January's Glum Precedent for the Year
By Sam Stovall
Can you tell if the market will finish the year up, based on how it began? That's the intriguing premise behind the "January Barometer." That market predictor, made famous by Yale Hirsch's Stock Trader's Almanac, says if the S&P 500-stock index rises in January, the index usually goes on to post a full-year gain.
While some first impressions can be misleading, I think this particular market predictor has some merit. Investors often look upon Jan. 1 as a day of renewal. To many of their eyes, the prior year's reasons to be nervous about the economy, earnings, and individual equities can vanish with the dawn of the new investment calendar. (Of course, some nagging worries, like the prospect of a U.S. war with Iraq, aren't so easily put aside.)
The January Barometer has had a pretty good record. Of the 21 times since 1970 in which the S&P 500 ended January with gains, the market has gone on to post positive full-year results 18 times. That's a batting average of nearly .860. What about this year? Well, investors may not like the reading of the barometer for 2003. That's because the S&P 500 dipped 2.7% in January.
Since the January Barometer's performance record has been so good in terms of the overall market, Hirsch asked me a few years ago if the same could be said for industries. Would the best-performing industries during the month of January, as a group, go on to beat the market during the remaining months of the year? I found the answer to be a resounding yes.
Since 1970, the 10 industries within the S&P 500 that posted the best performance during January as a group went on to outperform the S&P 500 during the remainder of the year 73% of the time (it worked again in 2002, as well as each of the past five years). I call those 10 industries -- each represented in the table below by the largest company in the industry -- the January Barometer Portfolio. Since 1970, the JBP's average gain for the 11-month period following January was 14.6%, vs. an average 6.2% advance for the S&P 500 (dividends were not included).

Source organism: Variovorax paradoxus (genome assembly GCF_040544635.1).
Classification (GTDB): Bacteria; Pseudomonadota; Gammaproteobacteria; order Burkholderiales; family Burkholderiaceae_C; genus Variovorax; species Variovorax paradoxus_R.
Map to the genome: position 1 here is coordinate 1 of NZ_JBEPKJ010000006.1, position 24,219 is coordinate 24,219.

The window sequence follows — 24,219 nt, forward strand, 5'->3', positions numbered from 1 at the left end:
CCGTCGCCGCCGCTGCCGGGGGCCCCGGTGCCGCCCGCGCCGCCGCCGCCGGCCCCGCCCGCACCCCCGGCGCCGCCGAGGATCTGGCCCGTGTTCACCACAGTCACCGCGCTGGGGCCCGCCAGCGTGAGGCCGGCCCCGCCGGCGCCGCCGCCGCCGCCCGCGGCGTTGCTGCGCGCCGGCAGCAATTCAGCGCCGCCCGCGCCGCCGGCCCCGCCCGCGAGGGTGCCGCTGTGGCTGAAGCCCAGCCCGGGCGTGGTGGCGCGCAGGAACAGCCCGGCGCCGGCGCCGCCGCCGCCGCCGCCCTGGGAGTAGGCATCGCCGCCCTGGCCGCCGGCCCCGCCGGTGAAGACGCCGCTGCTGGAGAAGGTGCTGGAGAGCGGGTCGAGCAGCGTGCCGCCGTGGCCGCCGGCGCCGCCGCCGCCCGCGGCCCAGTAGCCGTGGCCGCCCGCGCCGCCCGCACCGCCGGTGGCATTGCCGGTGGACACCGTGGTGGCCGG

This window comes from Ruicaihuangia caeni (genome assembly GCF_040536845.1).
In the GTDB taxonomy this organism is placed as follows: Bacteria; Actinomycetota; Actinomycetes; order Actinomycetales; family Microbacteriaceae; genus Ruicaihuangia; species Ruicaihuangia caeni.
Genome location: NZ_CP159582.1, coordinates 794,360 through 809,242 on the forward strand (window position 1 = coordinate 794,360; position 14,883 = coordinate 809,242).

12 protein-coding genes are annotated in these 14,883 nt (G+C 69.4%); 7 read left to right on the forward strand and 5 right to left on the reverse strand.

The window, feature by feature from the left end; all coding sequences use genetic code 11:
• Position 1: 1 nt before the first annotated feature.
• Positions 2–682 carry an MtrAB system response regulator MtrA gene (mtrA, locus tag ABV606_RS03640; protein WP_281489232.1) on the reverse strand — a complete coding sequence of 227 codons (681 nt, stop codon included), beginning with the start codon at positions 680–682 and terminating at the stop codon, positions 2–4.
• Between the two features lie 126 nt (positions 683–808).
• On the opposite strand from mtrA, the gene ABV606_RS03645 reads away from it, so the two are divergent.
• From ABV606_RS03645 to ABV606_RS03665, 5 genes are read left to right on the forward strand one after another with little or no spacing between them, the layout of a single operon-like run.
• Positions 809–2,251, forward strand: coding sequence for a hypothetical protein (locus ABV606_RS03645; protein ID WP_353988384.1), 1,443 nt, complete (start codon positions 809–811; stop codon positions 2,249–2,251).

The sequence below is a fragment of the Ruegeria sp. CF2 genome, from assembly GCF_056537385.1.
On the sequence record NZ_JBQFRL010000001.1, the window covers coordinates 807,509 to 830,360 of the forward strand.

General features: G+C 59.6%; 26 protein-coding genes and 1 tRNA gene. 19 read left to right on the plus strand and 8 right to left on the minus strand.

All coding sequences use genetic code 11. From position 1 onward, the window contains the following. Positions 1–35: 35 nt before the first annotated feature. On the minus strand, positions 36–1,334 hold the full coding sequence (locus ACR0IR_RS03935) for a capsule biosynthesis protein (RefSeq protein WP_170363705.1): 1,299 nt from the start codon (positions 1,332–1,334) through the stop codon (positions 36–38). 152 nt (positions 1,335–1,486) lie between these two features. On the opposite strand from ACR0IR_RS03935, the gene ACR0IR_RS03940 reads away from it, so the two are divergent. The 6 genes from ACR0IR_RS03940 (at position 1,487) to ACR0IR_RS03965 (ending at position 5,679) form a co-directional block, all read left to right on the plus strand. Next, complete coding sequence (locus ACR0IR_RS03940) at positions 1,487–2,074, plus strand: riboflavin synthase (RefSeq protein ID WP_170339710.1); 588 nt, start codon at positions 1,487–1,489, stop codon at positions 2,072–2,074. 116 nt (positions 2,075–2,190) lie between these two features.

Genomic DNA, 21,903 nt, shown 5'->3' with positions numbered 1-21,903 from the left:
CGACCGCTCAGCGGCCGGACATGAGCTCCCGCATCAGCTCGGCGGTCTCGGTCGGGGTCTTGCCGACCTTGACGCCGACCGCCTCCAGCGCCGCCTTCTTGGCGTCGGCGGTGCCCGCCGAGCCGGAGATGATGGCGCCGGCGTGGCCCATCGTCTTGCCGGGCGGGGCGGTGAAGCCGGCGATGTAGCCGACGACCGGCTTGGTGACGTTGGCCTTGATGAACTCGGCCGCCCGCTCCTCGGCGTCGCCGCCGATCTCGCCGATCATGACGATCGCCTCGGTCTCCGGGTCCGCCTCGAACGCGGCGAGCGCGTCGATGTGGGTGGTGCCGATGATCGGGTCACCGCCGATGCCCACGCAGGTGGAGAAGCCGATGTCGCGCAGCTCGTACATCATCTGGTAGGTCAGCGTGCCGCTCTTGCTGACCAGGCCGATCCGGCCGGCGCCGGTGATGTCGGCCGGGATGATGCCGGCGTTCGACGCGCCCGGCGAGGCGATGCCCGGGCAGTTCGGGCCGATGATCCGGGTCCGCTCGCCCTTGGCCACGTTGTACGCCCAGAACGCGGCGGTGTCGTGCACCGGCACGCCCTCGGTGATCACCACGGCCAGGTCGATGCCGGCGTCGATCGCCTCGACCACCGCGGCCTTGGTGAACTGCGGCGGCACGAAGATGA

And even though the S&P 500 recorded negative results 12 times, the JBP fell only nine times. Indeed, during 2002, when the S&P 500 fell 22.2% from February through December, the JBP declined 18.8%.
Visit the indexes area of www.standardandpoors.com to see the other companies in these industries in the S&P 500 index. Please keep one thing in mind as you contemplate this portfolio (and as you consider any investment, of course): Past performance is no guarantee of future results.
Industry Momentum List Update
For regular readers of the Sector Watch column, here's this week's list of the the 11 industries in the S&P Super 1500 with Relative Strength Rankings of "5" (price performances in the past 12 months that were among the top 10% of the 116 industries in the S&P 1500) as of January 31, 2003.
*S&P's ranking system for the appreciation potential of stocks over a 6- to 12-month period: 5 STARS (buy), 4 STARS (accumulate), 3 STARS (hold), 2 STARS (avoid), 1 STAR (sell).
Stovall is chief investment strategist for Standard & Poor's